The ongoing battle over the Ex-Im Bank illustrates an important point in the trade policy world: The more things stay the same, the harder they are to change. It is difficult to imagine that we would create an Ex-Im Bank today if none existed. Yet we cannot seem to get rid of it.
The Ex-Im Bank was created in 1934, at a time when finance markets were undeveloped, and international trade was filled with uncertainty. This was also a time of growing economic intervention in the economy, centered around the New Deal. As the Ex-Im Bank itself explains, "The Export-Import Bank was established by President Franklin D. Roosevelt, in 1934, as a New Deal program and to support his foreign policy."
In the ensuing decades, economic thinking has changed radically, as our understanding of markets has grown. While it is possible that financing was simply not available for certain transactions at the time of Ex-Im's creation, it is difficult to believe this is the case today. Finance is a sophisticated field with numerous options. If financing is not available for a particular transaction, it is almost certainly because the sale is not commercially viable. As The Economist recently put it: "The scarcity of private financing for certain exports reflects genuine risks that taxpayers are forced to assume."
It is understandable that recipients of subsidies want to continue receiving those subsidies. But no market failure has been identified here, and the Ex-Im Bank serves no necessary domestic policy purpose.
Another good example of this problem is anti-dumping laws, which go back even further than Ex-Im, to the early 1900s (Canada adopted the first such law in 1904). Anti-dumping laws purport to address "unfair" pricing for imports. Note that they were developed around the same time as anti-trust laws, which apply to predatory pricing, among other things, and the development of the two was intertwined. The first U.S. anti-dumping statute, enacted in 1916, looks something like an anti-trust law.
Anti-trust doctrine has evolved considerably over the years, with consumer welfare and efficiency now being its primary goals. Anti-dumping, by contrast, remains rooted in its original view of pricing behavior, and has not caught up with economic theory. Anti-dumping laws target export prices that are below those in the home country or a third country, and those that are below cost. With regard to the first two, it is not clear why international price discrimination is any way problematic, so there is no need to "remedy" such pricing with anti-dumping duties. As for below cost sales, an argument could be made that predatory pricing is a problem when the seller has monopoly power and it sells below a particular measure of cost. But this is not how anti-dumping laws operate.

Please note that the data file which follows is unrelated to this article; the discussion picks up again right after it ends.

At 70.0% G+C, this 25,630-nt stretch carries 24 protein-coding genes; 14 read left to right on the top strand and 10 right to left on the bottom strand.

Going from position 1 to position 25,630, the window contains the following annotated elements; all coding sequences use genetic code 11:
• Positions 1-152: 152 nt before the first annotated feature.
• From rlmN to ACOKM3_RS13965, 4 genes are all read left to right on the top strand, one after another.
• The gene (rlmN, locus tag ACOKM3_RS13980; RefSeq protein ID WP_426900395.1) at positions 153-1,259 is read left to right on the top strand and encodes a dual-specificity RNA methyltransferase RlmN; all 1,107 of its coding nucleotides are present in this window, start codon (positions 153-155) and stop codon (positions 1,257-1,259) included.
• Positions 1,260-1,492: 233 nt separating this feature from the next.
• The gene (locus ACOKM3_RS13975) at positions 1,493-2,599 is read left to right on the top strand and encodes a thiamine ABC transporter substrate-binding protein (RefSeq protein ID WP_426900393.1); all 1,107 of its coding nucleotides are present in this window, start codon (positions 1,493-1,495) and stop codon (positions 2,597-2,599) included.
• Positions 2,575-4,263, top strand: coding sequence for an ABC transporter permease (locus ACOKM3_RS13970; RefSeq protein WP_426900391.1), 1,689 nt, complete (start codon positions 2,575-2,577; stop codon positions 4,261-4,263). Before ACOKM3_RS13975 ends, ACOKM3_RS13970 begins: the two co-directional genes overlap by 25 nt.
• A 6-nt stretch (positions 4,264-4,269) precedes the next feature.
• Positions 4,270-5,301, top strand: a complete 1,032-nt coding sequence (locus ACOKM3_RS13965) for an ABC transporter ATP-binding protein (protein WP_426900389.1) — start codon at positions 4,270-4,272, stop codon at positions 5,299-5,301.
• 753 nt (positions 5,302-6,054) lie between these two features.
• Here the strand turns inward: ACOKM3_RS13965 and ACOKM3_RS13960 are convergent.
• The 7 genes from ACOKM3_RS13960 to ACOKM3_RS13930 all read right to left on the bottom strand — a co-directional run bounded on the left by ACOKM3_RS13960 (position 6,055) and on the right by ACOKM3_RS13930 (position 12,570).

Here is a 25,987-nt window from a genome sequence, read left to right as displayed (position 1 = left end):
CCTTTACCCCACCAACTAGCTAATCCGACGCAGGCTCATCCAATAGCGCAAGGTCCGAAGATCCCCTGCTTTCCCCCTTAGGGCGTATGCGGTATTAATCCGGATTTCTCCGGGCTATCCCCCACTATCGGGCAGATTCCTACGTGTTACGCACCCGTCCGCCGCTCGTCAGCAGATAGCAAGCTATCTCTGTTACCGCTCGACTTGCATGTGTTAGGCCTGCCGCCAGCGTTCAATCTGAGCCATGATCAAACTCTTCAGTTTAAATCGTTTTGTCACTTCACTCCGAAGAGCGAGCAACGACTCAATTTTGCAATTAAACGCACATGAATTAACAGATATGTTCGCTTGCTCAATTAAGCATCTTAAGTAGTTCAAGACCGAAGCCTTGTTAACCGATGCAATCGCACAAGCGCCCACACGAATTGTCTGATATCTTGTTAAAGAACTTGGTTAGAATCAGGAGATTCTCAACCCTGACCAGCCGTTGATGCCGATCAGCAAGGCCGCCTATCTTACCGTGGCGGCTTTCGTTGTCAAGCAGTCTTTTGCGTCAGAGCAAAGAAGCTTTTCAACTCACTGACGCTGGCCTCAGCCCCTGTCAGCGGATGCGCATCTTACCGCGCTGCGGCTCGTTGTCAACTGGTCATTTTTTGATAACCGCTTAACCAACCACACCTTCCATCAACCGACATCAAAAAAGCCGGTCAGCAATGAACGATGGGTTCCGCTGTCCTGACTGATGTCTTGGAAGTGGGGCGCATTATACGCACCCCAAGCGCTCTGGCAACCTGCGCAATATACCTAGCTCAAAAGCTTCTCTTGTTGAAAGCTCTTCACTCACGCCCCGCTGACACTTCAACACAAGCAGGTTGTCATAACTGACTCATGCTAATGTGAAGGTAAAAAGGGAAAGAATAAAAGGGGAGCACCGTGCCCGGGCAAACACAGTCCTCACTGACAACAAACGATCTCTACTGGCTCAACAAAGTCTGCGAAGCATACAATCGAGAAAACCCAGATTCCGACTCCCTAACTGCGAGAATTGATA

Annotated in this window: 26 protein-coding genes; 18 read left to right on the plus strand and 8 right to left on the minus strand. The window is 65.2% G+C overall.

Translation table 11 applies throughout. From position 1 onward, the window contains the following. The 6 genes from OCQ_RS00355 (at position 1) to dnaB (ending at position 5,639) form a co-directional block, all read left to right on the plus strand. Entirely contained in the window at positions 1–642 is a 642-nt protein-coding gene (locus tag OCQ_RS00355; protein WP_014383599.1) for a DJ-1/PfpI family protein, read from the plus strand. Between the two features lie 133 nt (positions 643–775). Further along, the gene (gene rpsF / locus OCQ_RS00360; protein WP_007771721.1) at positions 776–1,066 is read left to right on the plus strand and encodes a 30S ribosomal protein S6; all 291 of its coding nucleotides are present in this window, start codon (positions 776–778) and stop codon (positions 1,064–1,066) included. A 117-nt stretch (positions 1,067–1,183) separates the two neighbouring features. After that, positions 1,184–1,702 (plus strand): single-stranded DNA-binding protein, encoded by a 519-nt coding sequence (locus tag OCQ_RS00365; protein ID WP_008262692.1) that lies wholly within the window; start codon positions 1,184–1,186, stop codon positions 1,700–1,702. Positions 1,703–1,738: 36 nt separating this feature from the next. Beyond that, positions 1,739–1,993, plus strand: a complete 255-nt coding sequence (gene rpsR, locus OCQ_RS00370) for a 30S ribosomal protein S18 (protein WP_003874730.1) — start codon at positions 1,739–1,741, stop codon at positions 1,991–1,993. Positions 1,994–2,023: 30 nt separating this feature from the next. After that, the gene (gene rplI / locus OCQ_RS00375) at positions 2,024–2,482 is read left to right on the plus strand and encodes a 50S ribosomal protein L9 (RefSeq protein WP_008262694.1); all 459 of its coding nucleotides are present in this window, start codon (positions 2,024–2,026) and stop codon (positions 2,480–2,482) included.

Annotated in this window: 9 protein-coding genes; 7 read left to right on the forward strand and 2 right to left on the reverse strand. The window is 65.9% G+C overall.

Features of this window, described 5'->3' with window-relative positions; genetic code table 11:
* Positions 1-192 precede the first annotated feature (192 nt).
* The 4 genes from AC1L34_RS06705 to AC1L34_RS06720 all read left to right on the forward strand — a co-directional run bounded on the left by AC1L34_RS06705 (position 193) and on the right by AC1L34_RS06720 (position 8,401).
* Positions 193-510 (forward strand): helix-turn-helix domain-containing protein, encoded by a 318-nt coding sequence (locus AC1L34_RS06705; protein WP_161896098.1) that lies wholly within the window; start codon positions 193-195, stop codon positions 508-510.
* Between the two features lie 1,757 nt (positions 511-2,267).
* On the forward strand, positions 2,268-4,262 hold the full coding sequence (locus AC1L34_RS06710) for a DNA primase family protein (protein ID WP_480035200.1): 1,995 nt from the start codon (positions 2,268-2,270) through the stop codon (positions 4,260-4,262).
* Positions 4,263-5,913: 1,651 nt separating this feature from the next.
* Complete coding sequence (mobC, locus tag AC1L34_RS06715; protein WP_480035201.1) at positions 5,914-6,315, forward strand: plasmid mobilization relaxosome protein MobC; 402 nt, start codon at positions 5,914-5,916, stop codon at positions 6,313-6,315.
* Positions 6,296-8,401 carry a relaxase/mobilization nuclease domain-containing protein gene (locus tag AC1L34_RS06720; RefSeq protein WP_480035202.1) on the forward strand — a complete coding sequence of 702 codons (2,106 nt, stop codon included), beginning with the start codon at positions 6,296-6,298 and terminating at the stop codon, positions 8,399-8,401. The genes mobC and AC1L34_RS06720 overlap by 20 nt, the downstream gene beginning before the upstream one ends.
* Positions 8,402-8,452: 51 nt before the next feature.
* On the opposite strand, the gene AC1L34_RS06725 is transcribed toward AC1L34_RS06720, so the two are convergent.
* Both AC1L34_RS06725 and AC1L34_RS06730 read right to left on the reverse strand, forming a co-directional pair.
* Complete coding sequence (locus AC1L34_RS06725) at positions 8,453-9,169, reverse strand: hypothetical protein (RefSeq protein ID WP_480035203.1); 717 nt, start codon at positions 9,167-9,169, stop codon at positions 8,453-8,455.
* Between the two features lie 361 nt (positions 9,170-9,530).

To the extent there are problems with predatory pricing in relation to imports, anti-trust law already addresses it. The anti-dumping laws serve only as a protectionist tool that acts against perfectly reasonable pricing practices.
A final illustration of this problem comes from the international investment system. Back in the 1950s, 1960s, and 1970s, as the colonial era ended, nationalization and expropriation of foreign investments in the developing world proliferated. In response, treaties were developed to provide recourse to international tribunals, ostensibly to protect foreign investors and promote foreign investment in the developing world. This treaty system spread, and there are now thousands of treaties to address this problem.
In the meantime, though, the problem of seizing foreign investments largely disappeared. Attitudes changed, and now most governments compete for foreign investment by offering subsidies and tax breaks. Yet the treaty rules remain in place, and litigation under these treaties is exploding, mostly in relation to claims under more general provisions relating to "fair and equitable" treatment and regulatory expropriation.
The current set of rules does not seem to be based on real evidence of problems faced by foreign investments, but rather on anecdotes and assertions. It may be that international rules on foreign investment would be beneficial. However, they should be based on objective studies of the issue, rather than industry demands related to perceived problems of past eras.
Many programs that exist today do so only because they were created decades ago, and vested interests fight hard to keep them. We would never start such programs now, and they do not seem to address any real problems. Because they are so entrenched, however, we cannot get rid of them, even in the face of a clear lack of justification and sometimes intense opposition.
Of course, the problem is not just that these programs are anachronistic. An additional difficulty with removing them is that they have spread around the world, and no one is willing to "disarm" first. With Ex-Im, for example, the argument is that if we abandon these programs while others keep them, we put ourselves at a disadvantage. At least in political terms (although not economic), this concern makes some sense. However, it is not a reason to avoid the issue. Rather, it is an opportunity to propose multilateral reform in these areas.